"Nazi Punks Fuck Off" was the fifth single by the Dead Kennedys. It was released in 1981 on Alternative Tentacles with "Moral Majority" as the B-side. Both are taken from the In God We Trust, Inc. EP, although the version of the title track on the EP is a different recording from the single version. The single included a free armband with a crossed-out swastika. The design was later adapted both as the Dead Kennedys' logo and as a symbol for the anti-racist punk movement.

"Nazi Punks Fuck Off" was famously covered by the English grindcore band Napalm Death for their 1993 EP of the same name[1]


 [hide*1 History


In the late 1970s, some members of the punk subculture on the West Coast of the United States began to use Nazi symbolism for shock effect, and others adopted neo-Nazism in earnest. Dead Kennedys were one of the bands that became popular among the neo-Nazi punk movement when they were misinterpreted as right-wing polemicists. Their gigs began to attract a significant audience of neo-Nazi skinheads, perhaps thrown off by the title of the song "California Über Alles". The Dead Kennedys were actually quite the opposite and vehemently opposed the fascist tendencies of the neo-Nazi movement. Angry at what the Nazi punk movement was about (believing it was not true punk), the group wrote "Nazi Punks Fuck Off" as a response to the White power skinhead attending their shows, making clear that they wanted nothing to do with neo-Nazism and that the use of Nazi symbols and imagery was opposite to the punk subculture they claimed to be a part of (as shown in the lyric "We ain't trying to be the police/If you ape the cops, it ain't anarchy").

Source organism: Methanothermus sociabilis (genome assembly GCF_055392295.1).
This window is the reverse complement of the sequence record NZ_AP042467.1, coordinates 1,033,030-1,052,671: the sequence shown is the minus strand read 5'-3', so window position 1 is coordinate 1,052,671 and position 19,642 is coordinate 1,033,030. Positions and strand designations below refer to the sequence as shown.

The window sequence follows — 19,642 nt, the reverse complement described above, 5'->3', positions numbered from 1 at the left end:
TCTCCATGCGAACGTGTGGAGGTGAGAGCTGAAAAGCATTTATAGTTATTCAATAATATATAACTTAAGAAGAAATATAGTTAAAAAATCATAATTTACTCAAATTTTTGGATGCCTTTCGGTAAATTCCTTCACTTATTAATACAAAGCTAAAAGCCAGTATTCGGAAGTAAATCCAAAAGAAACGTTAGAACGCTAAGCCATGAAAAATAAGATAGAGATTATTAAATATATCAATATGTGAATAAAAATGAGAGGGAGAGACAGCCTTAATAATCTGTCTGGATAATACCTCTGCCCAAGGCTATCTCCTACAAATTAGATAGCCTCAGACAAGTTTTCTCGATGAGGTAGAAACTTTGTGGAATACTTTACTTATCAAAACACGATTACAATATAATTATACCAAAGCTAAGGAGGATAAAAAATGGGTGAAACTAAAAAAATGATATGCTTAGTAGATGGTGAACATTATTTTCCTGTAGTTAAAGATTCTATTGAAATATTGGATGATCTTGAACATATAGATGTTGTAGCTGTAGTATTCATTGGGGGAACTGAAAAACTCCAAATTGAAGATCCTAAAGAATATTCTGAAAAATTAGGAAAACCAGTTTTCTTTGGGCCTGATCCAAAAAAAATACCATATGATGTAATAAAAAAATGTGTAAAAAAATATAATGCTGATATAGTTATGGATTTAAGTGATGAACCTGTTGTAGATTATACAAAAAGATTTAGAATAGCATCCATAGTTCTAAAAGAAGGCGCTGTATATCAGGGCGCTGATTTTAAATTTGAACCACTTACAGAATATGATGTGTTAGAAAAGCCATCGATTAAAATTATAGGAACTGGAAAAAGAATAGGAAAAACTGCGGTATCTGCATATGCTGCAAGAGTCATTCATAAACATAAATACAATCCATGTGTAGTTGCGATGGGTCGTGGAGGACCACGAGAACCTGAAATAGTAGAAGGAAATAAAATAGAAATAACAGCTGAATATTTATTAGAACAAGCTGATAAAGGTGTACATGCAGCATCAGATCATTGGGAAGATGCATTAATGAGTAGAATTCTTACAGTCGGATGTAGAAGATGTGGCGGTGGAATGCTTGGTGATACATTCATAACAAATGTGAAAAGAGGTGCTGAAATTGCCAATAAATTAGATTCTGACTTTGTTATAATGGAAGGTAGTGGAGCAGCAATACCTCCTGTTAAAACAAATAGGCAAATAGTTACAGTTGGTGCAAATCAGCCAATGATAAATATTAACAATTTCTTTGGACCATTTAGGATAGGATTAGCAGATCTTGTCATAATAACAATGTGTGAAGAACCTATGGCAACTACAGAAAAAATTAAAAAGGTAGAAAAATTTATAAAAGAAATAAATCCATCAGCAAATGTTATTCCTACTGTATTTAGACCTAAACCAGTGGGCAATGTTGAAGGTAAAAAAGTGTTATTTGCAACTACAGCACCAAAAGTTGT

Biafra names Manchester engineer Martin Hannett, more usually associated with Joy Division and Buzzcocks, on the opening of the In God We Trust, Inc. version, accusing him tongue in cheek of having "overproduced" the production.[2] The mention was intended as ironic, as Hannett, although a highly respect producer, did not worked with the Dead Kennedys; Biafra instead pays tribute to the iconic producer and makes a sly dig at his work with Joy Division, a band that initially felt unhappy with Hannett's cold production values.

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